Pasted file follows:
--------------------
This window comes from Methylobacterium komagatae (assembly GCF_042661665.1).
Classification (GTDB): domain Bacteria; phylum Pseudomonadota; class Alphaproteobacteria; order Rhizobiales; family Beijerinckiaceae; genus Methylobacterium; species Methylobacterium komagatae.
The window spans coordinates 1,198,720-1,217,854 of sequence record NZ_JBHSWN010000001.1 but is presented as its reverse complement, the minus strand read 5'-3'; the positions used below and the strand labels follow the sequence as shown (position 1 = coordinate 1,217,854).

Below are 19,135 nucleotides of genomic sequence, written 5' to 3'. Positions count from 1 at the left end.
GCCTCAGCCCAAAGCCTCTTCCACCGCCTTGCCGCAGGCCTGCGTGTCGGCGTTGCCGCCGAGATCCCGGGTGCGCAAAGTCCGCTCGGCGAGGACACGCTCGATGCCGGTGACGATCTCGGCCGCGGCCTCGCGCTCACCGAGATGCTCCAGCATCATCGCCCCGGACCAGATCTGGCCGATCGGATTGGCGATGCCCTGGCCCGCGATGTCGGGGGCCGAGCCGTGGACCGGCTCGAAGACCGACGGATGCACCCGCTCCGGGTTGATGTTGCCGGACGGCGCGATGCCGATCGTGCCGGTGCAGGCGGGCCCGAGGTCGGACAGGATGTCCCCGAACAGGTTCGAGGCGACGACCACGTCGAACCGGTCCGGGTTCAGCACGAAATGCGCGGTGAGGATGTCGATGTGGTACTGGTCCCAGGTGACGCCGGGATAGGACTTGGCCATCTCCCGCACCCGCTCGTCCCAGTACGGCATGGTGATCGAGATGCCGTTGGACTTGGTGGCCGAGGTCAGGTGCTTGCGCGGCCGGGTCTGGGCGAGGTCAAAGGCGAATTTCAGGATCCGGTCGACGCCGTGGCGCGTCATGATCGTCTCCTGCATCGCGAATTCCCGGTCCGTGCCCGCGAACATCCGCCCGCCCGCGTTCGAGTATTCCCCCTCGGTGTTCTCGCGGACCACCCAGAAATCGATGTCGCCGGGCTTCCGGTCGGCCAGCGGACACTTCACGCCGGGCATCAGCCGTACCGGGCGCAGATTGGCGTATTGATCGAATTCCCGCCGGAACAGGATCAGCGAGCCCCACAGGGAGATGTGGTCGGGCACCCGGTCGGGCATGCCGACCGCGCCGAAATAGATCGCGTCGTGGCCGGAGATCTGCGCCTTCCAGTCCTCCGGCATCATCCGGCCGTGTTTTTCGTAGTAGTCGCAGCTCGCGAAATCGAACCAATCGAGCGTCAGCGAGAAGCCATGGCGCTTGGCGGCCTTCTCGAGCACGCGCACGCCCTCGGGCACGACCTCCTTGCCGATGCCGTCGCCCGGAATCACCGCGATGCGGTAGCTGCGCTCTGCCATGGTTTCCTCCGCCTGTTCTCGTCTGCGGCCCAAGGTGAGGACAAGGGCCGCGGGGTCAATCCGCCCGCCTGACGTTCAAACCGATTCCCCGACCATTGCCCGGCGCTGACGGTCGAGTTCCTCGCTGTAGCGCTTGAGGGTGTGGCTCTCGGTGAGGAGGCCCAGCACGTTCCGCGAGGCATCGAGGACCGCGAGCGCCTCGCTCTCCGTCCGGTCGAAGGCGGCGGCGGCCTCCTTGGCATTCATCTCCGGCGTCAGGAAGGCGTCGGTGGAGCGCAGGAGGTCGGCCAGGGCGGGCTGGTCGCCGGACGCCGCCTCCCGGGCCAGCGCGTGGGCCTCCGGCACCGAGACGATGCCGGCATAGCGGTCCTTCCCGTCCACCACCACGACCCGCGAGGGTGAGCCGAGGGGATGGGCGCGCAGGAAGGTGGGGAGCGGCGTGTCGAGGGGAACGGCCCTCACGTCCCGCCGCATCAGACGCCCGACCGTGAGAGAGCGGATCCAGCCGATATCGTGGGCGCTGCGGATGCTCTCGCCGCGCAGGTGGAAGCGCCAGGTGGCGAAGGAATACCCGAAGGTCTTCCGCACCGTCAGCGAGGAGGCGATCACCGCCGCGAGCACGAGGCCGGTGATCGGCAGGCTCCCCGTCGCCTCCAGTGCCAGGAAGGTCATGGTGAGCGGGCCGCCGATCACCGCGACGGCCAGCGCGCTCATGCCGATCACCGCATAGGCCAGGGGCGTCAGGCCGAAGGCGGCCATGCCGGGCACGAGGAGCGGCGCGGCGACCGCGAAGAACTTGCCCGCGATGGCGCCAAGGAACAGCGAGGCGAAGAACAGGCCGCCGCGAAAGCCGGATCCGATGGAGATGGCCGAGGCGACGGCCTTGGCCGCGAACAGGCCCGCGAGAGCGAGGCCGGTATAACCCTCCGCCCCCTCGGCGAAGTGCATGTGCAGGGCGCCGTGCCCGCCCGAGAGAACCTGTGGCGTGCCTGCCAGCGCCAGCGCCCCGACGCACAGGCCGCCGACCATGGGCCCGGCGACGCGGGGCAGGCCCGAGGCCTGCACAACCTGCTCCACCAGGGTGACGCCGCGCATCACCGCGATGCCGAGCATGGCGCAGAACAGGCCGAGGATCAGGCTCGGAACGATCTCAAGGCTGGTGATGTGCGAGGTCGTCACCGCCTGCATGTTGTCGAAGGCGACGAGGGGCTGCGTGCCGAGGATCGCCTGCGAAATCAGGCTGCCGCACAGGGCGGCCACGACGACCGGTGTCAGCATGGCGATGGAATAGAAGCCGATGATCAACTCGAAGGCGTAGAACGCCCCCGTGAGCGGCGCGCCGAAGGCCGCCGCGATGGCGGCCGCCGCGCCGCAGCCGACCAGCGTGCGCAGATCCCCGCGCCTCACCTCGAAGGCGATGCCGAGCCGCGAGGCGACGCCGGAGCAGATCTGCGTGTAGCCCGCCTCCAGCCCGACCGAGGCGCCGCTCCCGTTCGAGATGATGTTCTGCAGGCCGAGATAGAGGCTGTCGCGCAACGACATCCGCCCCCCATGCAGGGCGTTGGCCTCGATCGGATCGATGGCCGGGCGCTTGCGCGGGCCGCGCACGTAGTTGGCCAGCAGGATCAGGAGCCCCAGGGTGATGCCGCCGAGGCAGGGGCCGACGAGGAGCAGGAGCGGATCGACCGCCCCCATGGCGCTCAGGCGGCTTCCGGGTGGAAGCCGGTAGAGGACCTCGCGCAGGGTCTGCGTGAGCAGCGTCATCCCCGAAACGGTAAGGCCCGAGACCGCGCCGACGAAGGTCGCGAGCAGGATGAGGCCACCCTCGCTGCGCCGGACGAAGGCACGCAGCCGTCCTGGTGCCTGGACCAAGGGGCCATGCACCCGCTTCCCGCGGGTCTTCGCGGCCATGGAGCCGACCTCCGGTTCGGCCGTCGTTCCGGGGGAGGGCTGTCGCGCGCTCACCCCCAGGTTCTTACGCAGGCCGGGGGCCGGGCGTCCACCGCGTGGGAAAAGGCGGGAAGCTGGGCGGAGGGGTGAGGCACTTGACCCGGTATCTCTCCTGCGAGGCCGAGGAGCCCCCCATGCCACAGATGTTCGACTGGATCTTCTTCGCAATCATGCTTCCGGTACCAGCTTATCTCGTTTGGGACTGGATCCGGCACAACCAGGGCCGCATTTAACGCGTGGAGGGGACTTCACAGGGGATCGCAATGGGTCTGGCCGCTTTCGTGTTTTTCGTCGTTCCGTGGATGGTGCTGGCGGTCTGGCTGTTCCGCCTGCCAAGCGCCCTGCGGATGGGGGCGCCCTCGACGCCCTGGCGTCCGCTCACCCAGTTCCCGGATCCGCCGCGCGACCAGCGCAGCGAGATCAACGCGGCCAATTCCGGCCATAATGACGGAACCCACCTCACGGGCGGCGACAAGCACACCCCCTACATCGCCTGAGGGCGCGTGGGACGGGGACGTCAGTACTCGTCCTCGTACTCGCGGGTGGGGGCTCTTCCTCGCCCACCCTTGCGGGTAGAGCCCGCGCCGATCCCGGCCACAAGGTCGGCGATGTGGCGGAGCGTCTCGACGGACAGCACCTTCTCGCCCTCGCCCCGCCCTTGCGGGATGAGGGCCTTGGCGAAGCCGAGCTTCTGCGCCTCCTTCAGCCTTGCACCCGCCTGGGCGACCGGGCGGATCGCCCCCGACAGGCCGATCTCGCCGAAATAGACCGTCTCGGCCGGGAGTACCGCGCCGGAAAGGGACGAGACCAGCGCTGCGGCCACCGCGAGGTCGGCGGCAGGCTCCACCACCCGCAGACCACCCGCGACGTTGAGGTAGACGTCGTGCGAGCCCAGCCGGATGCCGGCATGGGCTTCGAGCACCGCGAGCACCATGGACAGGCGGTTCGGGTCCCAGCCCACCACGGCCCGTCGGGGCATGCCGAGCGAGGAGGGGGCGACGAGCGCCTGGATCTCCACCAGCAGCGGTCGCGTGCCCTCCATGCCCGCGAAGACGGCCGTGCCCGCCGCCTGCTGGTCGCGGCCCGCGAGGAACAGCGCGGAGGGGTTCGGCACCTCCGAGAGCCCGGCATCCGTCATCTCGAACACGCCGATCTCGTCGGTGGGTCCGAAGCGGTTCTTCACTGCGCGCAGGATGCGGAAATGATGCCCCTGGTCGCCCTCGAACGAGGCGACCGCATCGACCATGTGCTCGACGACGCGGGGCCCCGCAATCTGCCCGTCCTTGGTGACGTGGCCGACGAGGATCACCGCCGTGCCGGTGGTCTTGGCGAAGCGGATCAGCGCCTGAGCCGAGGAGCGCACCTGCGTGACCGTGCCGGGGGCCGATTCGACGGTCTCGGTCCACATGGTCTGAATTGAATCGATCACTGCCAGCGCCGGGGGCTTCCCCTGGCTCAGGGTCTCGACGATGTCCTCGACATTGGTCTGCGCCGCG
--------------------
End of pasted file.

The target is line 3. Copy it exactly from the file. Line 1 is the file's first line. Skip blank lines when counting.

The window spans coordinates 1,198,720-1,217,854 of sequence record NZ_JBHSWN010000001.1 but is presented as its reverse complement, the minus strand read 5'-3'; the positions used below and the strand labels follow the sequence as shown (position 1 = coordinate 1,217,854).